The Connected Parent Blog

Welcome to The Connected Parent Blog.

In The Connected Parent Blog, I share my parenting journey as a Neurodivergent Mum of Teens who are Neurodivergent and part of the LGBTQ+ community from my perspective. I also share the Connection-Focused Parenting tools and strategies with you that have worked for me, my family and countless other families.

As self-discovery, reparenting ourselves and reconnecting with who we are as people first beyond the role of parent are all part of the journey, you will notice themes of this throughout my work. (This blog is written from my lived experience as a parent and a teacher, supported by the amazing research of professionals and advocates in this field. I am not a therapist or medical professional)

Because I have always believed that in order for our children to thrive in this world we do not change the child, but instead need to change the environment they live in, I am committed to spreading hope, practical, heart-led tools and advocating for change for my children and yours.

Please feel free to connect with me, share your perspectives and experiences and comment on blogs that you found useful.  If you enjoy what you are reading and feel that it could help a friend or family member then please share these resources with others.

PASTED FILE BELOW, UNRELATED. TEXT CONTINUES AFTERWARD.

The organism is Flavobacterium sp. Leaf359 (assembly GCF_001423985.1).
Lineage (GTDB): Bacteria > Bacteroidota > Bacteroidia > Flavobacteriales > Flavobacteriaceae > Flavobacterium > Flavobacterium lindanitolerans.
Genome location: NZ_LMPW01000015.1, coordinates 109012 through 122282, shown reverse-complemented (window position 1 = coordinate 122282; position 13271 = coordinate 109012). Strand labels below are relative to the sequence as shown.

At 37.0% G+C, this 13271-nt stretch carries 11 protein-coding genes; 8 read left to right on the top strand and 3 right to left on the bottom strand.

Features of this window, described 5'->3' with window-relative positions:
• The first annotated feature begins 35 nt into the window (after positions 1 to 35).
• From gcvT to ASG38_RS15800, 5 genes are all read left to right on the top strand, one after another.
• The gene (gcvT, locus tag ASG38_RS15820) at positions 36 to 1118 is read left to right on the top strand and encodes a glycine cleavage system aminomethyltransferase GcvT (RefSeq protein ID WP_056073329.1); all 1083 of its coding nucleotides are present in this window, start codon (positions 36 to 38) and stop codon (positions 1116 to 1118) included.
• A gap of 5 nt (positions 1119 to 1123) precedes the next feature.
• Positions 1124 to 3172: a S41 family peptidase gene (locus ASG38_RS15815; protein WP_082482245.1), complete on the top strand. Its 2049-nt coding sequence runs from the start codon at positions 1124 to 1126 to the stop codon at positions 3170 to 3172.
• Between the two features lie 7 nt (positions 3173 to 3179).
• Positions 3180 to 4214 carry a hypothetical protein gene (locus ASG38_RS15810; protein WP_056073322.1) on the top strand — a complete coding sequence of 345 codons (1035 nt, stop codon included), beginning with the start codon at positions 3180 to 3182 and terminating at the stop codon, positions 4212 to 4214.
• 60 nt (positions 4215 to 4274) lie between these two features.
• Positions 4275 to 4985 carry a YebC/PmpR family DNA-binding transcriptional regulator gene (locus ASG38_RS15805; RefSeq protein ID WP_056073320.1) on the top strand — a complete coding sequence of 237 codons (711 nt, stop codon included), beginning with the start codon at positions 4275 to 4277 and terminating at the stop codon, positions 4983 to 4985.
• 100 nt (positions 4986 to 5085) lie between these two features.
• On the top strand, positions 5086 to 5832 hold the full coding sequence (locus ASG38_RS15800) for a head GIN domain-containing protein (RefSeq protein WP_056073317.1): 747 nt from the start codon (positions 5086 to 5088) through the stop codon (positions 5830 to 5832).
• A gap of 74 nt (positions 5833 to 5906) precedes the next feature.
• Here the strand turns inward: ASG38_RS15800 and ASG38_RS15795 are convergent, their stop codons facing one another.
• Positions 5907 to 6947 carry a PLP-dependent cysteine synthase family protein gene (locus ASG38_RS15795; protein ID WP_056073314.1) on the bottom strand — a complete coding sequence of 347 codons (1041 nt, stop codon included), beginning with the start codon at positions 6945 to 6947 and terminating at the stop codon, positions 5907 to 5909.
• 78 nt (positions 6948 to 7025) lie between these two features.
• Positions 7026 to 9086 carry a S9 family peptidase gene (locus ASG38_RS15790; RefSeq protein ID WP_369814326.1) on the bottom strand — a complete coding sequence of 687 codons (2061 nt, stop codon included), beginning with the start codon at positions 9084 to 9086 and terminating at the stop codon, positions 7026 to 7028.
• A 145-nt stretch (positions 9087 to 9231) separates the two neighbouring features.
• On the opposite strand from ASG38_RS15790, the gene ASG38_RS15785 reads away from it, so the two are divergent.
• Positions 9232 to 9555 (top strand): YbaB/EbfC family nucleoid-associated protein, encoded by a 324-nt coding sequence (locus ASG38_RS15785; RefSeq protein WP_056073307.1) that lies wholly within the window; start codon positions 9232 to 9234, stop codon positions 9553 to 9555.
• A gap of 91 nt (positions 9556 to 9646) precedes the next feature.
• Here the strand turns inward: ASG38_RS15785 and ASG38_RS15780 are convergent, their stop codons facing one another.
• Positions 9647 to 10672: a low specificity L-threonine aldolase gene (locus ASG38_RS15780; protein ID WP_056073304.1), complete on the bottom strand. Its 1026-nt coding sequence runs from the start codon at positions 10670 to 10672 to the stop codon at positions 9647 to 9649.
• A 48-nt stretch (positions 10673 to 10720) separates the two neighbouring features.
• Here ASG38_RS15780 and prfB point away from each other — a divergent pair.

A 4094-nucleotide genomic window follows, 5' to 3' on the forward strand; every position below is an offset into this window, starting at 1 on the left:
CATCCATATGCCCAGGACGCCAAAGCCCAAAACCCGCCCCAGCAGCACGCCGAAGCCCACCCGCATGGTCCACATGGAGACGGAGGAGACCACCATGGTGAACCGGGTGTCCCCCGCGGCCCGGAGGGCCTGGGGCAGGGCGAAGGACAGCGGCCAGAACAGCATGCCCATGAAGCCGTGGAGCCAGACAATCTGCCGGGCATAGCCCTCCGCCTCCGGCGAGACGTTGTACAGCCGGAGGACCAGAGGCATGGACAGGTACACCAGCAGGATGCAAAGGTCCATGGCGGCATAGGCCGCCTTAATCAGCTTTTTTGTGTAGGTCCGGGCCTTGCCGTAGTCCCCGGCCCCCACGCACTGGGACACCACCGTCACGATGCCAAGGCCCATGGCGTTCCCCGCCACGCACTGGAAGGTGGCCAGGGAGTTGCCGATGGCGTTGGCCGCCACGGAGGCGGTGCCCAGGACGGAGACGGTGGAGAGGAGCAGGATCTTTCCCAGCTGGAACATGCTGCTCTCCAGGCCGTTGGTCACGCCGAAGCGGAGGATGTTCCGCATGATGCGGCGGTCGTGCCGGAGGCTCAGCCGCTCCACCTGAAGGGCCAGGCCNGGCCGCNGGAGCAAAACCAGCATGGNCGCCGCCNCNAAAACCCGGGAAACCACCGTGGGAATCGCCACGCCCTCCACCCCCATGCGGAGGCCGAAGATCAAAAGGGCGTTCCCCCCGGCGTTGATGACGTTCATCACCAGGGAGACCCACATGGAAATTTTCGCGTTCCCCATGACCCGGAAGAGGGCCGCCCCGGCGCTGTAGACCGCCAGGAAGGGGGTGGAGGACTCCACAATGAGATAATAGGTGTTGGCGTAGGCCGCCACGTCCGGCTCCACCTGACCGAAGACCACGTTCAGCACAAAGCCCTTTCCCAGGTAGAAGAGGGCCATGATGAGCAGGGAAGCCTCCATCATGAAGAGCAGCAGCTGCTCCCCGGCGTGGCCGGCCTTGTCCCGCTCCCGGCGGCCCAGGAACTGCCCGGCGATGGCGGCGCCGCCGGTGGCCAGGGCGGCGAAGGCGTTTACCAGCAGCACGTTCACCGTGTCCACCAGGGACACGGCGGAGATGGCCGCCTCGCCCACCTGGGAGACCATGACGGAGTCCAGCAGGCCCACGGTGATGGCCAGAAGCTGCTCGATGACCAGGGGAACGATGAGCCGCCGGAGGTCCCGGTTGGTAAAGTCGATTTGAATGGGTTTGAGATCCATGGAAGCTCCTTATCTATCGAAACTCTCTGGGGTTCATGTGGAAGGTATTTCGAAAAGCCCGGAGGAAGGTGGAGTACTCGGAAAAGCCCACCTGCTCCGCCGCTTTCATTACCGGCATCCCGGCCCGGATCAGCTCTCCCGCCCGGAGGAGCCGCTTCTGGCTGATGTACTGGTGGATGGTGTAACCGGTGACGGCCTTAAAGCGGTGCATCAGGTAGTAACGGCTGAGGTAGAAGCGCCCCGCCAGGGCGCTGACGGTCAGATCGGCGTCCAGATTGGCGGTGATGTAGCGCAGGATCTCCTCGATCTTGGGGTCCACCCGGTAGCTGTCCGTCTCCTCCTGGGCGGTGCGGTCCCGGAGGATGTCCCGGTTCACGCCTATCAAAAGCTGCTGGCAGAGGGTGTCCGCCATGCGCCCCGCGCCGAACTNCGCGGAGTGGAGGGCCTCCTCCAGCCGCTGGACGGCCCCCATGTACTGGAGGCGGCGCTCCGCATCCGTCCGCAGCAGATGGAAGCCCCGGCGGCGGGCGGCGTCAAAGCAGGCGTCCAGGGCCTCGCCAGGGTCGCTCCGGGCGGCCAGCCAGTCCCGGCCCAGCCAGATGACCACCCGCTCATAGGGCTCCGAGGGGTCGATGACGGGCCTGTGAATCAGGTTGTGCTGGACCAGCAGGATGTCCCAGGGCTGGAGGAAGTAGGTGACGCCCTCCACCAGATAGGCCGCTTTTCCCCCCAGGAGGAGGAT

Don’t ever forget that a small group of thoughtful people can change the world, it’s the only thing that ever has  – Aaron Sorkin.

Let’s work together to shift the paradigm of neurodiversity, sexuality and gender so that our children can safely thrive in this world as themselves.

T x

black parents lecturing upset daughter at table

How to Understand Your Teen From A Neurodivergent And LGBTQ+ Perspective

Do you struggle with how to understand your teen or to see things from their point of view? If you do, you are not alone, this is something that many parents find challenging.

We will not always see things through our children’s eyes or agree with our teen’s point of view. Neither will they with ours. This is just human nature.

However, as a parent, it is important to try to figure out how to understand your teen and to see things from their point of view (even if you disagree with them). The reason for this is ‘connection capital’. As discussed in my previous blog, it is important to recognise, interpret and act on your teen’s bids for connection. This will support you to build a trusting relationship with your teen through the depositing of ‘connection capital’ into their ‘connection account’. The more regularly you deposit into your children’s ‘connection account’ the stronger and more resilient your relationship with them will be.  Read more…

Mother and teenager taking a selfie

Teenage Bids For Connection – How To Respond To Your Teen

Contrary to our beliefs, and the actions of our teenagers that they don’t need us or want us around, our teens are always connection-seeking.

Teens still need connection with us but don’t always know how to tell us.

This is important for all teen-parent relationships. However, even more so for our neurodiverse and LGBTQ+ teens as they may feel ‘othered’ by peers and society.

Our neurodivergent teens are more likely to be affected by conditions such as RSD (rejection-sensitive dysphoria), PDA (pervasive drive for autonomy) and sensory overwhelm which can put their nervous systems into defense mode. Our neurodiverse and LGBTQ+ teens need a safe place to land with us as a vital protection factor.